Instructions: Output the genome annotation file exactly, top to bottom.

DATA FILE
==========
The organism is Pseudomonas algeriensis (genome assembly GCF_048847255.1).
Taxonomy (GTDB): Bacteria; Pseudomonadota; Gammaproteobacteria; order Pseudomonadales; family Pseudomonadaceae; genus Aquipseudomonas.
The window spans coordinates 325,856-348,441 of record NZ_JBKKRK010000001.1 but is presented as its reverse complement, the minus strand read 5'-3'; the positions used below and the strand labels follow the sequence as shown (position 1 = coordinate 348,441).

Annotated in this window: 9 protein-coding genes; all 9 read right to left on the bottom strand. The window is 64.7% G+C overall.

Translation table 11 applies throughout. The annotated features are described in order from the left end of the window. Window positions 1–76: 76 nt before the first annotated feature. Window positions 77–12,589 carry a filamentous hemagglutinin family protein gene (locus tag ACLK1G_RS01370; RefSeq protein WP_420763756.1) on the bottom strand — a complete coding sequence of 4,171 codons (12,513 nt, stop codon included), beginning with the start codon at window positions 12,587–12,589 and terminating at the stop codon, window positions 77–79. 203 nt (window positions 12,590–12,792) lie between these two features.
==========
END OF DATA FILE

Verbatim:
The organism is Pseudomonas algeriensis (genome assembly GCF_048847255.1).
Taxonomy (GTDB): Bacteria; Pseudomonadota; Gammaproteobacteria; order Pseudomonadales; family Pseudomonadaceae; genus Aquipseudomonas.
The window spans coordinates 325,856-348,441 of record NZ_JBKKRK010000001.1 but is presented as its reverse complement, the minus strand read 5'-3'; the positions used below and the strand labels follow the sequence as shown (position 1 = coordinate 348,441).

Annotated in this window: 9 protein-coding genes; all 9 read right to left on the bottom strand. The window is 64.7% G+C overall.

Translation table 11 applies throughout. The annotated features are described in order from the left end of the window. Window positions 1–76: 76 nt before the first annotated feature. Window positions 77–12,589 carry a filamentous hemagglutinin family protein gene (locus tag ACLK1G_RS01370; RefSeq protein WP_420763756.1) on the bottom strand — a complete coding sequence of 4,171 codons (12,513 nt, stop codon included), beginning with the start codon at window positions 12,587–12,589 and terminating at the stop codon, window positions 77–79. 203 nt (window positions 12,590–12,792) lie between these two features.